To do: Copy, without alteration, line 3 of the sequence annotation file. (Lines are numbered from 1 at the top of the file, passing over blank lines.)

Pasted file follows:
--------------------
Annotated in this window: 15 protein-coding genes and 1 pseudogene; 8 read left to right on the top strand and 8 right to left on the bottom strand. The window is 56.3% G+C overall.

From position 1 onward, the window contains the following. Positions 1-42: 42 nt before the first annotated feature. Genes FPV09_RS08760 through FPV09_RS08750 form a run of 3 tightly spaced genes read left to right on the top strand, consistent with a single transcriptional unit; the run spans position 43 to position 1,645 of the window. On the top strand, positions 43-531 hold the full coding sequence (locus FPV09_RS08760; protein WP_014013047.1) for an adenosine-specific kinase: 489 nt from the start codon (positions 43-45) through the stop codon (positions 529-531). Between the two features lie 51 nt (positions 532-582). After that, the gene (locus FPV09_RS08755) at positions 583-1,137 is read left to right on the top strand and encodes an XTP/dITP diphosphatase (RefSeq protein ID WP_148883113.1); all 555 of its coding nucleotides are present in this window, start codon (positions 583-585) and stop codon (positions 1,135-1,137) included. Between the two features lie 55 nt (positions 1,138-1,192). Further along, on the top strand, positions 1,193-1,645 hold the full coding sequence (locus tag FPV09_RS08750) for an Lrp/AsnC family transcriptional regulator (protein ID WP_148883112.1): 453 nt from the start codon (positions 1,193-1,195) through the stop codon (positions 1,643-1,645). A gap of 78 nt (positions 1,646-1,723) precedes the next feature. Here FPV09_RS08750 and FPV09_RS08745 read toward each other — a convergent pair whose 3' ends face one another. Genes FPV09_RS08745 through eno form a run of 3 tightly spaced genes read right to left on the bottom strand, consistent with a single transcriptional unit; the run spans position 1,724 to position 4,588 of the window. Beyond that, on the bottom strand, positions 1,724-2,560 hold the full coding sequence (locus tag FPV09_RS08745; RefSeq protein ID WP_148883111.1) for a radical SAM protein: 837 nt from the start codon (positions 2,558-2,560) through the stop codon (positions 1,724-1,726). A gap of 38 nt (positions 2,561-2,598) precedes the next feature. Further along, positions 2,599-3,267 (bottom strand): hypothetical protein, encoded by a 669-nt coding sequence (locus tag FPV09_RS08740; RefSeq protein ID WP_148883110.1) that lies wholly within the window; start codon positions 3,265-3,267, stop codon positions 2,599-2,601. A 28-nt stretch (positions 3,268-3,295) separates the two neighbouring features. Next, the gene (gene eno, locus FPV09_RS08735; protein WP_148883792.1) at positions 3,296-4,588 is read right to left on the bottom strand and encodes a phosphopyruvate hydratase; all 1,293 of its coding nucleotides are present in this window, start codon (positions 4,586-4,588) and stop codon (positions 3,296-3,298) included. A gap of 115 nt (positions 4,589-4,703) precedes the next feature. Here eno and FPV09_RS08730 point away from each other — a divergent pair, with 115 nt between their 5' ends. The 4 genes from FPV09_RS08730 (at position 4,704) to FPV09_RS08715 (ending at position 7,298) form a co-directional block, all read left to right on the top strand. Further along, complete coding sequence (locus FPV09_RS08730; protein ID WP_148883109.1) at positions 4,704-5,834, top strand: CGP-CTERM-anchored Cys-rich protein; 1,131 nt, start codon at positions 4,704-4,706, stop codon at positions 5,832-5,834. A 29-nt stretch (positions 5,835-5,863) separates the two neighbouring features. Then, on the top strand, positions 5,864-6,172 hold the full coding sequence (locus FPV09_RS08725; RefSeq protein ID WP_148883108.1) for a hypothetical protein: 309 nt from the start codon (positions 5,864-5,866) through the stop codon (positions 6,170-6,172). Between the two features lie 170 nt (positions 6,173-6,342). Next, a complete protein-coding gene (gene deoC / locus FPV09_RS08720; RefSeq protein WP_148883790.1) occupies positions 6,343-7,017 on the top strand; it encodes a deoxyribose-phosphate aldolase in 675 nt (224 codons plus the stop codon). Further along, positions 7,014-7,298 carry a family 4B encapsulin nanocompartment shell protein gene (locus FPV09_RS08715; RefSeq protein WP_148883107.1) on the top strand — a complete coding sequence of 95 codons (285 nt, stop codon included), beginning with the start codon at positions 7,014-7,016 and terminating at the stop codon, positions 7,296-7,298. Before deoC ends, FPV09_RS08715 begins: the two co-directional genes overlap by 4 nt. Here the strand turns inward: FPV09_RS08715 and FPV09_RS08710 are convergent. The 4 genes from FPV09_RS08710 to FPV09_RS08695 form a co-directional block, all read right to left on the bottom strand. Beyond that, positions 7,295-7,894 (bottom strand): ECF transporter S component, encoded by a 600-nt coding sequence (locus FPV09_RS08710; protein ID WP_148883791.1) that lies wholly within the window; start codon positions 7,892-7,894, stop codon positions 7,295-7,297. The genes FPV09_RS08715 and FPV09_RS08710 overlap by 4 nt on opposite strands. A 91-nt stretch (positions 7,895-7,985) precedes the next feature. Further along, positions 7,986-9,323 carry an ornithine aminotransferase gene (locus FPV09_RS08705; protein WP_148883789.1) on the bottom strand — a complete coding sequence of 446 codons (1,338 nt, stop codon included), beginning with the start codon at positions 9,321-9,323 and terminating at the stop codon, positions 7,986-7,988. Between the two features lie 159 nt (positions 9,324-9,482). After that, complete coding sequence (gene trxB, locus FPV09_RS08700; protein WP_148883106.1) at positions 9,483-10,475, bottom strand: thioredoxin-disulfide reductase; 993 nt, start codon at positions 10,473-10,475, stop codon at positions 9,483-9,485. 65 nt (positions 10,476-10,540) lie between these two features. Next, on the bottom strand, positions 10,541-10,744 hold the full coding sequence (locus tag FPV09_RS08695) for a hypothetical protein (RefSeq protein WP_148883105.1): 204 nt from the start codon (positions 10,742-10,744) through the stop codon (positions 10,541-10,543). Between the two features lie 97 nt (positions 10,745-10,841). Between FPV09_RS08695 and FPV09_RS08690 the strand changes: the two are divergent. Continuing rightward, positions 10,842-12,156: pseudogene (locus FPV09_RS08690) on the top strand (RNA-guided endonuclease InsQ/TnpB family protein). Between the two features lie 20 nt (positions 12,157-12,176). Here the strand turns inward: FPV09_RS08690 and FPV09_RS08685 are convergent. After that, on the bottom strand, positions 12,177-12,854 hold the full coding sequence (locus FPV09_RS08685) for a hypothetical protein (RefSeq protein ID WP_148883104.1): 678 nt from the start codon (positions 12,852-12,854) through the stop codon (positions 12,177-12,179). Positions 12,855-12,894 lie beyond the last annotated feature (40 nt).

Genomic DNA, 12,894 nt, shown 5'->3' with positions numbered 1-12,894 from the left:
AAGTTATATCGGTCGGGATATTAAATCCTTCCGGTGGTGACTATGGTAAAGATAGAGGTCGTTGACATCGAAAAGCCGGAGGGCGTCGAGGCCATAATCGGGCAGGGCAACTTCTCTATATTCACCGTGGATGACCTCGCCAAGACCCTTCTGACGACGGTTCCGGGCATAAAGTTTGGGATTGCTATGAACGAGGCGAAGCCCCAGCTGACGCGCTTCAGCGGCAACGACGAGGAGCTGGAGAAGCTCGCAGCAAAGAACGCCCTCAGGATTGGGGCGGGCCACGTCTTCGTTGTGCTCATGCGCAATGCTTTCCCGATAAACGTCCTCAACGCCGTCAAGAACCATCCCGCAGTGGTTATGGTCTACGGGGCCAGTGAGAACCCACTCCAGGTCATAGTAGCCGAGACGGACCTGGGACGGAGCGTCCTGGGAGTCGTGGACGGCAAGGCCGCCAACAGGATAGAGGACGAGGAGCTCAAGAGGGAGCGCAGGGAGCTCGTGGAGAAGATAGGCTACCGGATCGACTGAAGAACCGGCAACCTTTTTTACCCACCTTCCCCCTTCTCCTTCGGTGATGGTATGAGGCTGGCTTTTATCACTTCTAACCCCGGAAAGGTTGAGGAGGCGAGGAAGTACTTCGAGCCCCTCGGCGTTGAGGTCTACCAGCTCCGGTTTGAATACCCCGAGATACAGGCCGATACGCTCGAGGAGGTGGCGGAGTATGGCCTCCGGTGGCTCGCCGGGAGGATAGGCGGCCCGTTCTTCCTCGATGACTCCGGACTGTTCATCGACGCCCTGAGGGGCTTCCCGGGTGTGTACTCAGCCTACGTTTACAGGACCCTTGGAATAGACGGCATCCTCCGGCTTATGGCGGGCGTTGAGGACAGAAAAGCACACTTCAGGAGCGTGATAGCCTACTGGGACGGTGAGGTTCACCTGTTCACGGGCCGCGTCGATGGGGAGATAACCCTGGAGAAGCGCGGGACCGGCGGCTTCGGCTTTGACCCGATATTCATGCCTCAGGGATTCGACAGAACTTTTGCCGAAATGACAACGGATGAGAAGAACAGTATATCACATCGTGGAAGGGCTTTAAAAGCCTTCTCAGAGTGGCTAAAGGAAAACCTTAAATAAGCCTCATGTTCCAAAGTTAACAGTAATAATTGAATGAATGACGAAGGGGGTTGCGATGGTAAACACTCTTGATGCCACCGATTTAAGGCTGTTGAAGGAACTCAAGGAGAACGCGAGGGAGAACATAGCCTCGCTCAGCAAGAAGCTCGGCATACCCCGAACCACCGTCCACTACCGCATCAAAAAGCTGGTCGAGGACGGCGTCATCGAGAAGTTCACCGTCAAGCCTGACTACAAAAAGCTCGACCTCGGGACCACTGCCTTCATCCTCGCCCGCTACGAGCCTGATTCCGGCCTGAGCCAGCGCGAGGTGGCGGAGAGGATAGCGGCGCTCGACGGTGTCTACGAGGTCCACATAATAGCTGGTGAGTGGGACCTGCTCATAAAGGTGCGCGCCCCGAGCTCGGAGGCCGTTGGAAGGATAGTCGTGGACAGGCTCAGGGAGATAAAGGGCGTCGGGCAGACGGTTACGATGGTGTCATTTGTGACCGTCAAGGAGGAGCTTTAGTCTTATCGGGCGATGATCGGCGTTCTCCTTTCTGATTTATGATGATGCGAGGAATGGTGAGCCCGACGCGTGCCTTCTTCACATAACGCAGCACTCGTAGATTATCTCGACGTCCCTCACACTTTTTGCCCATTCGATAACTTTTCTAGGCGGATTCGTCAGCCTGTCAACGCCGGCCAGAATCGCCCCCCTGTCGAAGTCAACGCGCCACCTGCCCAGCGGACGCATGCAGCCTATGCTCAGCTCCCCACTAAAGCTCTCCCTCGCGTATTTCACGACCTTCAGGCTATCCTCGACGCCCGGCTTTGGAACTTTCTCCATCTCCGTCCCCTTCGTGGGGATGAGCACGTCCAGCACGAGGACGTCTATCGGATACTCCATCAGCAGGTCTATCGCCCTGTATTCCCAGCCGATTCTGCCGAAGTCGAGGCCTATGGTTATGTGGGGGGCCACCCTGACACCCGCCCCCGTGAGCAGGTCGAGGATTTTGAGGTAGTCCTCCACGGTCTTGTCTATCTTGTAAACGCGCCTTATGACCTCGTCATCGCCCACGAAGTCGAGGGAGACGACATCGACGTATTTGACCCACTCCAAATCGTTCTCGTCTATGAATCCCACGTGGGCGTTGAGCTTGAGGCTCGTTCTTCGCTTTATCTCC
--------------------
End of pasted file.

Genomic DNA, 12,894 nt, shown 5'->3' with positions numbered 1-12,894 from the left: